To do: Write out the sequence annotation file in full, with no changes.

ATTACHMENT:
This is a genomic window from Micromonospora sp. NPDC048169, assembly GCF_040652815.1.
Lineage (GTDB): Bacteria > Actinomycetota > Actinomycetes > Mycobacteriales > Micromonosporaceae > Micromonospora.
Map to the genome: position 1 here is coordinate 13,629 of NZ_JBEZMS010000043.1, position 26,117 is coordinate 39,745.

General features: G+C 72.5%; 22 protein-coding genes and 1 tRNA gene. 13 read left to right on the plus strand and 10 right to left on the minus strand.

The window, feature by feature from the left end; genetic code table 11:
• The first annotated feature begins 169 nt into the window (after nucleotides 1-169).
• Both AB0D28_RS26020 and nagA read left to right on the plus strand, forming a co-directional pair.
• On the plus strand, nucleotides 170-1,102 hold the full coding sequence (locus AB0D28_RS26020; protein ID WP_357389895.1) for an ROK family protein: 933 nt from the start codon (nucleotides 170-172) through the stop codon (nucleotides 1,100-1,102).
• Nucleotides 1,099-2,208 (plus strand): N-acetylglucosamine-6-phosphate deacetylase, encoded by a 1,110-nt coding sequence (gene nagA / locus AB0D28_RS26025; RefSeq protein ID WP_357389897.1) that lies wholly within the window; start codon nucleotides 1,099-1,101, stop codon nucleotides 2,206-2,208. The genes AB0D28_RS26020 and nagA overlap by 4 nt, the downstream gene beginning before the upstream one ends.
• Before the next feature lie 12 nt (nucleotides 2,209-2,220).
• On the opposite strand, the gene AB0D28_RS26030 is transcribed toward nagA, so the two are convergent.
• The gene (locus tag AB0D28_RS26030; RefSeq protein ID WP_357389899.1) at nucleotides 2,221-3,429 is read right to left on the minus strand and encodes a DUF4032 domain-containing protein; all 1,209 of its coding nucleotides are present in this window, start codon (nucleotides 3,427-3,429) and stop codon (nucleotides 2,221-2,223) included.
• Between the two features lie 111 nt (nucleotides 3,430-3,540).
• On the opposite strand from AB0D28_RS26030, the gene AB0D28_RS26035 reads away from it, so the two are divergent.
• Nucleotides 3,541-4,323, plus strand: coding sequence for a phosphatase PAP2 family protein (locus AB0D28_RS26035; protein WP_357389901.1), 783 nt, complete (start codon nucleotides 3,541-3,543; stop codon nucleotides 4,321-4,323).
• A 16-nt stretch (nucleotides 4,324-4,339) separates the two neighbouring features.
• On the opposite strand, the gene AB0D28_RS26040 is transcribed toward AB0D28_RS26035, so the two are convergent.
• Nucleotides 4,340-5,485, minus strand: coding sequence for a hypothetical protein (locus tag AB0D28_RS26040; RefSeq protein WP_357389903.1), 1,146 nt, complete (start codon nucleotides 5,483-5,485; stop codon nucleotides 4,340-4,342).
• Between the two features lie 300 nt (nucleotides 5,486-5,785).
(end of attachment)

This is a genomic window from Micromonospora sp. NPDC048169, assembly GCF_040652815.1.
Lineage (GTDB): Bacteria > Actinomycetota > Actinomycetes > Mycobacteriales > Micromonosporaceae > Micromonospora.
Map to the genome: position 1 here is coordinate 13,629 of NZ_JBEZMS010000043.1, position 26,117 is coordinate 39,745.

General features: G+C 72.5%; 22 protein-coding genes and 1 tRNA gene. 13 read left to right on the plus strand and 10 right to left on the minus strand.

The window, feature by feature from the left end; genetic code table 11:
• The first annotated feature begins 169 nt into the window (after nucleotides 1-169).
• Both AB0D28_RS26020 and nagA read left to right on the plus strand, forming a co-directional pair.
• On the plus strand, nucleotides 170-1,102 hold the full coding sequence (locus AB0D28_RS26020; protein ID WP_357389895.1) for an ROK family protein: 933 nt from the start codon (nucleotides 170-172) through the stop codon (nucleotides 1,100-1,102).
• Nucleotides 1,099-2,208 (plus strand): N-acetylglucosamine-6-phosphate deacetylase, encoded by a 1,110-nt coding sequence (gene nagA / locus AB0D28_RS26025; RefSeq protein ID WP_357389897.1) that lies wholly within the window; start codon nucleotides 1,099-1,101, stop codon nucleotides 2,206-2,208. The genes AB0D28_RS26020 and nagA overlap by 4 nt, the downstream gene beginning before the upstream one ends.
• Before the next feature lie 12 nt (nucleotides 2,209-2,220).
• On the opposite strand, the gene AB0D28_RS26030 is transcribed toward nagA, so the two are convergent.
• The gene (locus tag AB0D28_RS26030; RefSeq protein ID WP_357389899.1) at nucleotides 2,221-3,429 is read right to left on the minus strand and encodes a DUF4032 domain-containing protein; all 1,209 of its coding nucleotides are present in this window, start codon (nucleotides 3,427-3,429) and stop codon (nucleotides 2,221-2,223) included.
• Between the two features lie 111 nt (nucleotides 3,430-3,540).
• On the opposite strand from AB0D28_RS26030, the gene AB0D28_RS26035 reads away from it, so the two are divergent.
• Nucleotides 3,541-4,323, plus strand: coding sequence for a phosphatase PAP2 family protein (locus AB0D28_RS26035; protein WP_357389901.1), 783 nt, complete (start codon nucleotides 3,541-3,543; stop codon nucleotides 4,321-4,323).
• A 16-nt stretch (nucleotides 4,324-4,339) separates the two neighbouring features.
• On the opposite strand, the gene AB0D28_RS26040 is transcribed toward AB0D28_RS26035, so the two are convergent.
• Nucleotides 4,340-5,485, minus strand: coding sequence for a hypothetical protein (locus tag AB0D28_RS26040; RefSeq protein WP_357389903.1), 1,146 nt, complete (start codon nucleotides 5,483-5,485; stop codon nucleotides 4,340-4,342).
• Between the two features lie 300 nt (nucleotides 5,486-5,785).